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  • Published: 2 July 2021
  • ISBN: 9780141988856
  • Imprint: Penguin Press
  • Format: Paperback
  • Pages: 208
  • RRP: $26.00

The Responsible Globalist

What Citizens of the World Can Learn from Nationalism




An incisive, optimistic manifesto for a more inclusive globalism

Today, globalism has a bad reputation. 'Citizens of the world' are depicted as recklessly uninterested in how international economic forces can affect local communities. Meanwhile, nationalists are often derided as racists and bigots. But what if the two were not so far apart? What could globalists learn from the powerful sense of belonging that nationalism has created? Faced with the injustices of the world's economic and political system, what should a responsible globalist do?

British-Iraqi development expert Hassan Damluji proposes six principles - from changing how we think about mobility to shutting down tax havens - which can help build consensus for a stronger globalist identity. He demonstrates that globalism is not limited to 'Davos man' but is a truly mass phenomenon that is growing fastest in emerging countries. Rather than a 'nowhere' identity, it is a new group solidarity that sits alongside other allegiances.

With a wealth of examples from the United States to India, China and the Middle East, The Responsible Globalistoffers a boldly optimistic and pragmatic blueprint for building an inclusive, global nation. This will be a century-long project, where success is not guaranteed. But unless we can reimagine humanity as a single national community, Damluji warns, the gravest threats we face will not be defeated.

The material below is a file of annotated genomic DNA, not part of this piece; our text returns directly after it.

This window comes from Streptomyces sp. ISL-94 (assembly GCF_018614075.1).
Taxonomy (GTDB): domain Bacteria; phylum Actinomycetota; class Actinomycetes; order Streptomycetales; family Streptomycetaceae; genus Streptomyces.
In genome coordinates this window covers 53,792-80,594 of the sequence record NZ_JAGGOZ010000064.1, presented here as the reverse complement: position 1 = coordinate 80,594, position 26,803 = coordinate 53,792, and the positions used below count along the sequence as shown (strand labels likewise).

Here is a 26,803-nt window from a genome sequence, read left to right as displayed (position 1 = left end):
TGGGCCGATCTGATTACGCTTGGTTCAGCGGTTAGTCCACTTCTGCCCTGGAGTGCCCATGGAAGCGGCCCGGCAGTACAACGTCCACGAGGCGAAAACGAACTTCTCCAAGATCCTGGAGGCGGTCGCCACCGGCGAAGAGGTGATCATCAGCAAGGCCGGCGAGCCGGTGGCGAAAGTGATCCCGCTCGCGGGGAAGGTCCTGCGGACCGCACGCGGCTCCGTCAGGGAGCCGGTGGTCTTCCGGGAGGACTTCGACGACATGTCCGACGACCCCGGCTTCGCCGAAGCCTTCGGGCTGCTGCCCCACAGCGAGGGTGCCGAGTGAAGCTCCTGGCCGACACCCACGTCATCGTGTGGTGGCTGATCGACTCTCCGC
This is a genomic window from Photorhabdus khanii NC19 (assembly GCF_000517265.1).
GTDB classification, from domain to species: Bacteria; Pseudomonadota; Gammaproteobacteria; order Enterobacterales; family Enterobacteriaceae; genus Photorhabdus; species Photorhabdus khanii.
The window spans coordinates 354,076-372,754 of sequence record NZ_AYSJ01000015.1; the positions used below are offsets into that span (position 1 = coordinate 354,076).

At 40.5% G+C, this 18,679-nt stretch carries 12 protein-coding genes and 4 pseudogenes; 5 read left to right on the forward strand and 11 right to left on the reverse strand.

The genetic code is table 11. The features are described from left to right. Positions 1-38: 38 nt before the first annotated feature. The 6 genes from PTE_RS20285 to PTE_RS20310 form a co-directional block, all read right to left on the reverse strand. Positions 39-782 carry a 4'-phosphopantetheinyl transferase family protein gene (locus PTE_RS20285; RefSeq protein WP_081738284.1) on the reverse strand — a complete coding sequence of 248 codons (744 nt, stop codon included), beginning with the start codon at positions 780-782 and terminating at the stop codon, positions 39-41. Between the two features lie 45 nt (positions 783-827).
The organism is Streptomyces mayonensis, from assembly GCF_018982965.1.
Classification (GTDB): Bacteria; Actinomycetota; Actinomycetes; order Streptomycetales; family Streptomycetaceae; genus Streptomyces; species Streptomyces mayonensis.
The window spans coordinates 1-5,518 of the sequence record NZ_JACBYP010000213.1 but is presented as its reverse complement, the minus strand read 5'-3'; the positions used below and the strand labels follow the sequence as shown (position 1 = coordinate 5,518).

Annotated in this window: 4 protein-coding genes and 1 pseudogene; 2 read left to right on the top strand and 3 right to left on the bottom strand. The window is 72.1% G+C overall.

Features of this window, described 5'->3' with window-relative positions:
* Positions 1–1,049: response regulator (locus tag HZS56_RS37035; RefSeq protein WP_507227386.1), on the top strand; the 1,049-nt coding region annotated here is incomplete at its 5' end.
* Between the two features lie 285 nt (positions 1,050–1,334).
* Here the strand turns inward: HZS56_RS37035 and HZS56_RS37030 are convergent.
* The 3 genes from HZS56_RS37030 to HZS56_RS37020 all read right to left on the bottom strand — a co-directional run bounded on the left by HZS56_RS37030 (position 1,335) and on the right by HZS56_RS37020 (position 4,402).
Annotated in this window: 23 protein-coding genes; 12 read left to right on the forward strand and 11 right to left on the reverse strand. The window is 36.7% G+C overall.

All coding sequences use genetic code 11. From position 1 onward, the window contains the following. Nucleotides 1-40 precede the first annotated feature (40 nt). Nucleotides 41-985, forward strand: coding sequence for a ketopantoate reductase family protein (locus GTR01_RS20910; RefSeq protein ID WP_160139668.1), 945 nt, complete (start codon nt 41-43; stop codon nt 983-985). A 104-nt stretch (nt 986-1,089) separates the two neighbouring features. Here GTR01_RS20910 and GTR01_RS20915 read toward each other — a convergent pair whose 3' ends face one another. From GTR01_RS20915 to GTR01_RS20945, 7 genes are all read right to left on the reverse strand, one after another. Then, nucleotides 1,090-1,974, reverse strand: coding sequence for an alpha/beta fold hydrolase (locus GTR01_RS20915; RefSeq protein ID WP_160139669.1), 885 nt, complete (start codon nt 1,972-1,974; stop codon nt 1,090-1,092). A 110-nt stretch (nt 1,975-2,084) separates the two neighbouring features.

• Published: 2 July 2021
  • ISBN: 9780141988856
  • Imprint: Penguin Press
  • Format: Paperback
  • Pages: 208
  • RRP: $26.00

Praise for The Responsible Globalist

Thought provoking and well-written... a good read for people who care about solving global problems. Damluji puts forth ideas that can help make global systems more successful.

Bill Gates

Visionary. . . A must-read for anyone who wants solutions to our most important problems

Riz Ahmed

This is the book I would have written if I were smart enough

Richard Curtis

Damluji's fast-paced, highly readable book is an important contribution to the literature on how to make globalization work better. Instead, of just spelling out problems with the world as we find it, he seeks to build a new consensus around a more effective global order. Full of historical examples and insights, this is a book about what to do right now if we are to have a brighter future

Masood Ahmed, President, Center for Global Development, Washington, D.C.

Damluji has trawled through the history of nations, as well as his own family, in constructing this fresh and highly original perspective on global politics. The result is a coherent manifesto that's provides some much-needed positivity at a time when the global system is under unprecedented strain. This book will revive in many people the belief that there is a path leading from where we stand today to a more cooperative world - if only we are bold enough to take it.

Erik Berglof, Director of the Institute for Global Affairs, London School of Economics

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